• Show Notes

WASHINGTON – MAY 15: Connecticut prosecutor Nora R. Dannehy gets into a cab as she leaves the Law offices of Patton & Boggs

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By Elie Honig

Dear Reader,

I made the decision to plead the case out while watching Thomas the Tank Engine.  Well, not exactly “watching” but sitting in the room, staring blankly at the screen and halfway following the very-British travails of Thomas, Percy, and the rest of the train gang.  I had an excuse; I was sitting with my 5- year-old son.  If I was a perfect father, should I have been engaging with him about the content of the show?  Maybe.  Was I actually thinking instead about whether to move forward with a plea deal on a case involving a Gambino Family capo charged with racketeering, assault, extortion, and narcotics trafficking?  You bet.  This was a tough one; we had good evidence and I wanted to try the case but our cooperator was a mess.  It was the right call to plead it.

I can’t even begin to list the situations outside of the office where I obsessed about cases — where I’d chew over legal arguments in my head, consider what order to call witnesses at trial, try out themes for jury addresses.  I thought about cases while out for a run, while changing the kids’ diapers, while driving, even in my dreams.  I used to keep a pen and paper in my night table to jot down 3 a.m. ideas; now I just text myself.  (Funny how those brainstorms that seem brilliant in a half-awake state don’t always hold up the next morning.)

I think all of the best jobs in the world — and, some of the worst, having had those too — stick with you outside the office.  Being a prosecutor certainly qualifies in the “best” category.  The thing is, you don’t just work the job — you live it.  More than any other job I’ve ever had, and I’d guess more than almost any job out there, being a prosecutor becomes part of your identity.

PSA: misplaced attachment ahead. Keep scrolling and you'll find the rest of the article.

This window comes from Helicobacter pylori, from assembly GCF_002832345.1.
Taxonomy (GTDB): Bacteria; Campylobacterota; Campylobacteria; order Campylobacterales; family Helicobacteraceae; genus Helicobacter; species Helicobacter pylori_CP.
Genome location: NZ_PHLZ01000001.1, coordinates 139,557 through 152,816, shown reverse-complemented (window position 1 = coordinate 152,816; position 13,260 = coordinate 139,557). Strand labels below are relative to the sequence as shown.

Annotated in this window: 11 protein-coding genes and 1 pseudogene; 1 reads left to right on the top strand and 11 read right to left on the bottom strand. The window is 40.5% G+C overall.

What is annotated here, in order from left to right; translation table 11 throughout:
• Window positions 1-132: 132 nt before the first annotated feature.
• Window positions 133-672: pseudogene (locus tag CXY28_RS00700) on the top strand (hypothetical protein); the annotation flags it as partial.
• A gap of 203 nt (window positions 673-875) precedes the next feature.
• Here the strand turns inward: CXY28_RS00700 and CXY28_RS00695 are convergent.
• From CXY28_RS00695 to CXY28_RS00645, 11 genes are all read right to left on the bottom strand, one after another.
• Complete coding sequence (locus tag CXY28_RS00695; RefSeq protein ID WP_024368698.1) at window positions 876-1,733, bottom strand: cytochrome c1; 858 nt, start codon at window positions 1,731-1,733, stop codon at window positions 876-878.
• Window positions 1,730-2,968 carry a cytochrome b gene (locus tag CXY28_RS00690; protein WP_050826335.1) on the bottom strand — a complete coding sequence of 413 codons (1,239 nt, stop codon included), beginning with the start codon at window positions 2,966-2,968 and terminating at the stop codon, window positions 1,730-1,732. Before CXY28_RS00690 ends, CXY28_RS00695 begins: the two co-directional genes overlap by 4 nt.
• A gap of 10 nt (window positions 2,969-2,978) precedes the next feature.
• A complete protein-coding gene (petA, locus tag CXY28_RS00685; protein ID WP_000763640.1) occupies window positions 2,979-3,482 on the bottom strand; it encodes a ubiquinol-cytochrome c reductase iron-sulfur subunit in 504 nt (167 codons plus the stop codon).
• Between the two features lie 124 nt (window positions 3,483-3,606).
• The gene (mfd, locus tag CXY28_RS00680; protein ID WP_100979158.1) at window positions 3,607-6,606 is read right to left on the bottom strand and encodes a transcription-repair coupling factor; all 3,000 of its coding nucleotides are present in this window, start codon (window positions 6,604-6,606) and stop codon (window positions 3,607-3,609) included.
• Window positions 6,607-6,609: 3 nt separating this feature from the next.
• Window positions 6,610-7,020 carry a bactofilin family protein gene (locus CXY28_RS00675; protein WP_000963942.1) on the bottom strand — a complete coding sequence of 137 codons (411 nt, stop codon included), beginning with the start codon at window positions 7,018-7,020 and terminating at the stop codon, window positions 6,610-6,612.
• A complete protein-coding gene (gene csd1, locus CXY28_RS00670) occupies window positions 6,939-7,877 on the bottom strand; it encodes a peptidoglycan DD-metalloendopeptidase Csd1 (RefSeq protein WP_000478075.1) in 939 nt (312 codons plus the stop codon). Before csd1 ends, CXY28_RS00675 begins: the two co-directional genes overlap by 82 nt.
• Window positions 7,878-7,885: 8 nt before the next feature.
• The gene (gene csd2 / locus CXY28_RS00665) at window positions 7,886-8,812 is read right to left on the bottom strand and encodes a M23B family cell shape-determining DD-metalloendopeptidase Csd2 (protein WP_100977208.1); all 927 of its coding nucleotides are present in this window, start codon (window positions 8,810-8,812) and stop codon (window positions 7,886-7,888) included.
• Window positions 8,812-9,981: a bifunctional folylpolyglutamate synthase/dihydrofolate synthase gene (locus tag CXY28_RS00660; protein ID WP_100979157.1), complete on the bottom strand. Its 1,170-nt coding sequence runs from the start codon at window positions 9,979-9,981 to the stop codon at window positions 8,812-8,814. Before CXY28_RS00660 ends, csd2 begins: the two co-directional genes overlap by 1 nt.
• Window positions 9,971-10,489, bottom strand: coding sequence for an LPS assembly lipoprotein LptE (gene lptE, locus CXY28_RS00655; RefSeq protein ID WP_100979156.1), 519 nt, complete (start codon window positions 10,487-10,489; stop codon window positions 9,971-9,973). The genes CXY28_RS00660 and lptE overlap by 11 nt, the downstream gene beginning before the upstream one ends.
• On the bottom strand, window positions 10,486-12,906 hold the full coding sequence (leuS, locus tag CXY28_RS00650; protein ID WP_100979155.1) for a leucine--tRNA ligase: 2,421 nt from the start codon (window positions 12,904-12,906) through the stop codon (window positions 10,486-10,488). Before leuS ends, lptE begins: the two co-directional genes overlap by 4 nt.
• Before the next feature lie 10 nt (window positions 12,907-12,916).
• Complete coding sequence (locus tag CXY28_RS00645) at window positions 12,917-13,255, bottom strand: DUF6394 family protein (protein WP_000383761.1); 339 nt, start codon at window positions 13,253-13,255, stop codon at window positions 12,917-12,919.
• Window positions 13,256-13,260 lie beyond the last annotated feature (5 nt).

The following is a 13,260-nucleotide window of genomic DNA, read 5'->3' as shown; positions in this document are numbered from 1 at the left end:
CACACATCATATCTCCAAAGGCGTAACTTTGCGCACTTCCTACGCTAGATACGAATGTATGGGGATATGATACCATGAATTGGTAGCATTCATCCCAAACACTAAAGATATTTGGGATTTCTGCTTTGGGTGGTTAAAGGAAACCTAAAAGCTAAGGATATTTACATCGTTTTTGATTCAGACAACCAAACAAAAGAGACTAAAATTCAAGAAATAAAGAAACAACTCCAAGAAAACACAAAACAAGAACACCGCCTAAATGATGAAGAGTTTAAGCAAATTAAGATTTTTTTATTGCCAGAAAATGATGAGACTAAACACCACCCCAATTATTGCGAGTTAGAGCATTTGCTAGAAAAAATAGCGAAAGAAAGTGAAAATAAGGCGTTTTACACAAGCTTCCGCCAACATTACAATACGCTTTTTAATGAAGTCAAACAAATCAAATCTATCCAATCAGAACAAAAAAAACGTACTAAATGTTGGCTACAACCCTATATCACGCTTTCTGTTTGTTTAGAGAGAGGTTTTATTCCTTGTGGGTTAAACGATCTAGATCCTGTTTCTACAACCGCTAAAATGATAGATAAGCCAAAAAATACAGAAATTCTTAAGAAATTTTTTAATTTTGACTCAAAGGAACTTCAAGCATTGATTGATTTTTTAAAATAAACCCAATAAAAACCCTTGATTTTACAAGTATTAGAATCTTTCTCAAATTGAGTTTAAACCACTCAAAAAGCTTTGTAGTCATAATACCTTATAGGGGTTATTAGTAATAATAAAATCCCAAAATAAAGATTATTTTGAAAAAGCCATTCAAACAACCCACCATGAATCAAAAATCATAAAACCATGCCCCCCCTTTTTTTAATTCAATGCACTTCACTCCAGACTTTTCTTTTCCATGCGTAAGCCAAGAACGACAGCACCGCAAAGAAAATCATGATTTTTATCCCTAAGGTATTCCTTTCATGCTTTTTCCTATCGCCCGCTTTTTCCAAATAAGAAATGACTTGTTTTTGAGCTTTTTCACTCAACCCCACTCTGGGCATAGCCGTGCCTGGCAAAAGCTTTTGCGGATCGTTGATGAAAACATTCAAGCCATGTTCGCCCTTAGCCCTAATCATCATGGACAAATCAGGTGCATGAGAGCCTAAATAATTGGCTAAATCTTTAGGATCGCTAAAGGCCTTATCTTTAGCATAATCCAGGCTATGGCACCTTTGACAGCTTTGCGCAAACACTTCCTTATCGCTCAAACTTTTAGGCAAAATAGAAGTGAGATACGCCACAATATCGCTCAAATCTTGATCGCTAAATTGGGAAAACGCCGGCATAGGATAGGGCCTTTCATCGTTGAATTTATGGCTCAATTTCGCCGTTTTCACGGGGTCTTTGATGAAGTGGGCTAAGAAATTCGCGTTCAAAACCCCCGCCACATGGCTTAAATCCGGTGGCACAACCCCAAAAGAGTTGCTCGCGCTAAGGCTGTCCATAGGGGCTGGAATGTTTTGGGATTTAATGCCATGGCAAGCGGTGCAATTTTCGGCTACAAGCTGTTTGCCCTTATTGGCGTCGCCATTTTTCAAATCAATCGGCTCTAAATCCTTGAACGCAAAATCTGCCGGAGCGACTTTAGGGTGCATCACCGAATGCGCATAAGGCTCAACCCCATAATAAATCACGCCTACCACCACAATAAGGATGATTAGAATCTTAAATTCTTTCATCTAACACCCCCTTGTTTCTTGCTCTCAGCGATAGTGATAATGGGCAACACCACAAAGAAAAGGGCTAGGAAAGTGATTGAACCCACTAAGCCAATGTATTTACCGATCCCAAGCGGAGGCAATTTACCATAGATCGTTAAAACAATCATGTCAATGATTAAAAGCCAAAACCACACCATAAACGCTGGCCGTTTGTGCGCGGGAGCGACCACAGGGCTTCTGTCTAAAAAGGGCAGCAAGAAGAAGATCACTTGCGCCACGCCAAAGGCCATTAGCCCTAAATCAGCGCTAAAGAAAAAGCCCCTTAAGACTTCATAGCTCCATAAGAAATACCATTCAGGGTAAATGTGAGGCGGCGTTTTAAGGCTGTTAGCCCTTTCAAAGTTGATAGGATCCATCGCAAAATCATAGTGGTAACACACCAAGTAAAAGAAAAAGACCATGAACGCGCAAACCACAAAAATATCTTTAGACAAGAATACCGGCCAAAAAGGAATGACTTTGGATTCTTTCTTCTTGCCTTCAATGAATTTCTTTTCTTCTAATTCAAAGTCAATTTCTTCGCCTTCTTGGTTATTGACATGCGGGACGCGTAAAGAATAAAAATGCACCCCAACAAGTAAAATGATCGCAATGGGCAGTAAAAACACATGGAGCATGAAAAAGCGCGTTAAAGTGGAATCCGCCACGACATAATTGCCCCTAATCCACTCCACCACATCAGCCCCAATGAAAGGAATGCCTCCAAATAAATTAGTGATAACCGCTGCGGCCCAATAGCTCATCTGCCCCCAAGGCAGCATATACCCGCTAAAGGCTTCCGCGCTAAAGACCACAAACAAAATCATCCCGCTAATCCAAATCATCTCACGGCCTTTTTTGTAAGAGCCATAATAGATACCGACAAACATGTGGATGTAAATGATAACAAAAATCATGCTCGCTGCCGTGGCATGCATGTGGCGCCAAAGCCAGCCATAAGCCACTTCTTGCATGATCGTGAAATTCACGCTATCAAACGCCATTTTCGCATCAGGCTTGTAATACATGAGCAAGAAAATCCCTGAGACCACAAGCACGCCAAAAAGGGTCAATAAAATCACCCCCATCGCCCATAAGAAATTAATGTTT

This is why it is a big damn deal that we’ve seen a string of prosecutors resign in protest over the politicization of the Justice Department.  Prosecutors do not resign as some empty symbolic gesture.  They resign at major personal cost, and only if the circumstances make it absolutely intolerable to do otherwise.  Sadly, by now we’ve almost become accustomed to these events.

The sequence has become all too predictable.  President Donald Trump pops off about a pending federal case or investigation, making clear what he’d like to see happen.  Attorney General William Barr, despite his laughable claim that he doesn’t read Trump’s tweets, somehow magically knows exactly what Trump wants.  Barr twists the law, the facts, and longstanding Justice Department norms to engineer Trump’s preferred result.  And then we wait for the resignations.

We saw this play out first on the Roger Stone case.  Trump tweeted incessantly, Barr undercut his own prosecutors’ internally-approved sentencing recommendations, and all four prosecutors walked.  Three of them resigned from the case; a fourth, Jonathan Kravis, left the Justice Department altogether.  Lest there be any uncertainty about the purpose of the resignations, Kravis later wrote in an Op Ed for the Washington Post that “I left a job I loved because I believed the department had abandoned its responsibility to do justice” in the Stone case.  Kravis rightly lamented that “the department undercut the work of career employees to protect an ally of the president, an abdication of the commitment to equal justice under the law.”